“We literally spent the entire year without having three down days in a row, just grinding higher, and we never had more than a 3% decline up until May 22,” Art Hogan, market strategist at Lazard Capital Markets, said in a telephone interview late Tuesday. 

“The FOMC and Ben Bernanke have introduced volatility into the market for the first time this year, so the introduction of volatility seems extreme to us, but that’s only because we spent the first five months without it,” Hogan said. 

Dearborn Partners’ Nolte agreed, saying: “It seems more volatile only because of where we’ve been. It is a return to more normal volatility.”

“The concern over Armageddon is way overblown. I don’t see it as anything more than a correction; it doesn’t mean you rearrange your entire portfolio,” Nolte added. 

The Fed’s monetary easing and better-than-anticipated corporate results have fed a bull market now in a fifth year, pushing the S&P 500 up 139% from a 12-year low in 2009. 

On Wednesday, the U.S. dollar fell against the Japanese yen USDJPY -0.06% , which on Tuesday rose the most against the greenback in three years.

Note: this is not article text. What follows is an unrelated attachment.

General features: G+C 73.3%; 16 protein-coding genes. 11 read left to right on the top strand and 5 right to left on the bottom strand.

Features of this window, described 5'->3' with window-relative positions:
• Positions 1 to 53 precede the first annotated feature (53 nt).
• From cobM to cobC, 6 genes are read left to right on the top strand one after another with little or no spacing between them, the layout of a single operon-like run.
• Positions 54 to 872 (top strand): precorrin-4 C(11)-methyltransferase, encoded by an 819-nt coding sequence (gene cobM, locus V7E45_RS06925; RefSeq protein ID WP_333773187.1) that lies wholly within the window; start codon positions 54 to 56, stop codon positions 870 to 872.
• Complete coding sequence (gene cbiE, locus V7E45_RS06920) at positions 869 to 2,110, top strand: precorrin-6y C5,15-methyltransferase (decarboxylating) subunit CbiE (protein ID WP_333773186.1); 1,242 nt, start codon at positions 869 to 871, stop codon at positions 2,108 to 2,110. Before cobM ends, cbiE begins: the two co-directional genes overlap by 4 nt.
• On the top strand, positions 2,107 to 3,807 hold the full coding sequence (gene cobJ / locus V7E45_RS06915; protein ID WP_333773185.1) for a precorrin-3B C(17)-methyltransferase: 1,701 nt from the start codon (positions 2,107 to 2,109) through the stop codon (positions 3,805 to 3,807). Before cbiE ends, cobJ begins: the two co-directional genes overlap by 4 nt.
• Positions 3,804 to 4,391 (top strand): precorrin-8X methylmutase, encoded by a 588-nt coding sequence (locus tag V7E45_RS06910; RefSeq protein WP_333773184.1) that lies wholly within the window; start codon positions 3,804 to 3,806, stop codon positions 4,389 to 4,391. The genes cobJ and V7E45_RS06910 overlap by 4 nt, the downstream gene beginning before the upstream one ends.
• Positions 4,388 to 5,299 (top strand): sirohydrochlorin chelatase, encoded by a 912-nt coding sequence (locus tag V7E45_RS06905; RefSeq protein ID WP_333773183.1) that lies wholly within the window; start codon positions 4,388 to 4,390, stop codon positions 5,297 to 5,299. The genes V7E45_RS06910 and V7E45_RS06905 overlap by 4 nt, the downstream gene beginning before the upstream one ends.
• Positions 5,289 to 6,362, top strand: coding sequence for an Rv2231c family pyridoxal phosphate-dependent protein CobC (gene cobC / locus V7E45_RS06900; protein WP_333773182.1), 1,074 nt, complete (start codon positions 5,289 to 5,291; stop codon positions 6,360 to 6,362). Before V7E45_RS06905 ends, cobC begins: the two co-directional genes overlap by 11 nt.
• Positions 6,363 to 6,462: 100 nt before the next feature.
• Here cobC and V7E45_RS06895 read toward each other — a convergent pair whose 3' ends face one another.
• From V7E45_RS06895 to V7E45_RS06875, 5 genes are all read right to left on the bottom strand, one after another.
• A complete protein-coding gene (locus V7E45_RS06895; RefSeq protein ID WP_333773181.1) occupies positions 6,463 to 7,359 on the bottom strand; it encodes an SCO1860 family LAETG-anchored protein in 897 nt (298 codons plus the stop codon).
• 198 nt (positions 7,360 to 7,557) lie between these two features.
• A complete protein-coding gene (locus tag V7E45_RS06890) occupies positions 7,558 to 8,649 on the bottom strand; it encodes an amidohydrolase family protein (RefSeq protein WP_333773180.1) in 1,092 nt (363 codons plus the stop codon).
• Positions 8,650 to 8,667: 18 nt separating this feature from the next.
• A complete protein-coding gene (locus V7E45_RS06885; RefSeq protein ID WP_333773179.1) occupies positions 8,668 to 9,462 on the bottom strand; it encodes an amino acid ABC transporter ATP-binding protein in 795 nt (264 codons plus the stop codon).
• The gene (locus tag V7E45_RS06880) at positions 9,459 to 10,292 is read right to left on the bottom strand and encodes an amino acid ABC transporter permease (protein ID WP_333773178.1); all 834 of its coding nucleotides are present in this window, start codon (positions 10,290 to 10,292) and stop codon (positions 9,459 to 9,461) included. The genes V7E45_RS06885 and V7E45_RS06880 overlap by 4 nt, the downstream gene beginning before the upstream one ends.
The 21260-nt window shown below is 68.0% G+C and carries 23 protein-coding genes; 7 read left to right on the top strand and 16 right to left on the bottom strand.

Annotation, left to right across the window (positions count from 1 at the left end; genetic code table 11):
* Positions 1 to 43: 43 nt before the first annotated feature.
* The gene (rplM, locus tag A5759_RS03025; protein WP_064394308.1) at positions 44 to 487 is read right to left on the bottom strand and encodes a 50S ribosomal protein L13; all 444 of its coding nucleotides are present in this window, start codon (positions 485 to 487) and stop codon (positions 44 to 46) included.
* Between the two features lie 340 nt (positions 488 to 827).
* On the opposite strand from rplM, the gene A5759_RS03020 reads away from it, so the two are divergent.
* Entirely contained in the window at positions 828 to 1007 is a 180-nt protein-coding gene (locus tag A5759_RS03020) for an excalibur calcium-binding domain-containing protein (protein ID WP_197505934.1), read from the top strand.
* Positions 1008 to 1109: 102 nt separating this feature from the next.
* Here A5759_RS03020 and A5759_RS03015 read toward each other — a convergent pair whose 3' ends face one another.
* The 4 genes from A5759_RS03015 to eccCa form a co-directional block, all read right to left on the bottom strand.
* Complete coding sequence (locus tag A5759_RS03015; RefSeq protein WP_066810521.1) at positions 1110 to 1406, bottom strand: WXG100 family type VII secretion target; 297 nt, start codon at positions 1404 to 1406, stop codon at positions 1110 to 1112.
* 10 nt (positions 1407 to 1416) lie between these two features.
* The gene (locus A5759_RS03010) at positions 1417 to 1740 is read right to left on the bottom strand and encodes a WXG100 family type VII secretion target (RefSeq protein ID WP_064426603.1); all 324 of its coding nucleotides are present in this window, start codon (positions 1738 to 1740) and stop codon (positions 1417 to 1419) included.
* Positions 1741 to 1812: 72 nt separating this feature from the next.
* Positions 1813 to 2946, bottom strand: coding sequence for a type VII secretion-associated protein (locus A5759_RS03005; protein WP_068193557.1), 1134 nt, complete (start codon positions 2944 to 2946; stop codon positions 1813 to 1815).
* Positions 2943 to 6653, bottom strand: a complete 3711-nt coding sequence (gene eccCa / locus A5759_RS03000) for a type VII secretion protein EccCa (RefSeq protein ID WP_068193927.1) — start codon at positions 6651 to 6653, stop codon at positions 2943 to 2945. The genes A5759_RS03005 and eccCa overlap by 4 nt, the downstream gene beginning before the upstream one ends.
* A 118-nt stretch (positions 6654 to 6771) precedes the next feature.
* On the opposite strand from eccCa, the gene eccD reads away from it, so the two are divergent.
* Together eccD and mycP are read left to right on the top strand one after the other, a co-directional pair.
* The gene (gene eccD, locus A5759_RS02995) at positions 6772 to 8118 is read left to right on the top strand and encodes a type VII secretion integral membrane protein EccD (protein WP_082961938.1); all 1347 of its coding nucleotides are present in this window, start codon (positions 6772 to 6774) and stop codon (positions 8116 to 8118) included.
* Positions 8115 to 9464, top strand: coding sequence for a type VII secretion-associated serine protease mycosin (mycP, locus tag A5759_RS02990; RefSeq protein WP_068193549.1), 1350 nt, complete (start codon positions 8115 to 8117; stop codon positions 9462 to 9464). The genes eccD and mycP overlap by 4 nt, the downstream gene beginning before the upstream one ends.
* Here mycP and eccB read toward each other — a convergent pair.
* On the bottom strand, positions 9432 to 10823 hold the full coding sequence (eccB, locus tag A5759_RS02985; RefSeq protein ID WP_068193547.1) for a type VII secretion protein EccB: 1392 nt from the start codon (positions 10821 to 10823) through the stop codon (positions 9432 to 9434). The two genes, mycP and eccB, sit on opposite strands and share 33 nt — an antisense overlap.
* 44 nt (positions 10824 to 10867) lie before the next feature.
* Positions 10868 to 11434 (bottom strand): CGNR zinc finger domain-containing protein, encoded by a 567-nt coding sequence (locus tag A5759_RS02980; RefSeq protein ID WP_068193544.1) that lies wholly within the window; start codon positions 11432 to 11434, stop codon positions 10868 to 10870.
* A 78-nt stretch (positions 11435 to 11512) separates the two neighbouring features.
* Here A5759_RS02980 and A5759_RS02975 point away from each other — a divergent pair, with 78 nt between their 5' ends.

One day after reaching a 14-month high, the yield on the 10-year Treasury note 10_YEAR +1.83%  used in determining mortgage rates and other consumer loans rose to 2.238%. 

“Global credit markets are calmer after a tumultuous selloff the past month, sending yields materially higher, but still very low compared with historical averages and where most rates were last year,” wrote Nick Raich, CEO at the Earnings Scout. 

“Despite, or maybe because of, the recent sharp rise in 30-year-mortgage rates to 4.15%, mortgage applications in the U.S. were up 16% last week after four weeks of terrible numbers,” Raich added.
On the New York Mercantile Exchange, the cost of crude rose, with oil futures CLN3 +0.47% up 50 cents at $95.88 a barrel, while gold futures GCQ3 +0.78%  added $15 to finish at $1,392 an ounce.
In deal news Wednesday, India’s Apollo Tyres Ltd. is acquiring Ohio’s Cooper Tire & Rubber Co. CTB +41.12%  in a $2.5 billion transaction. Shares of Cooper Tire rallied 41%. 

U.S. stocks fell sharply on Tuesday after the Bank of Japan kept its monetary policy steady, increasing fears that global central banks won't maintain their monetary easing. Unease as to when and by how much the Fed would taper its $85 billion in monthly bond purchases means the market’s recent return to volatility will persist until the Fed’s tapering plan becomes clear. Read: Pimco sees volatility here to stay and a global recession down the road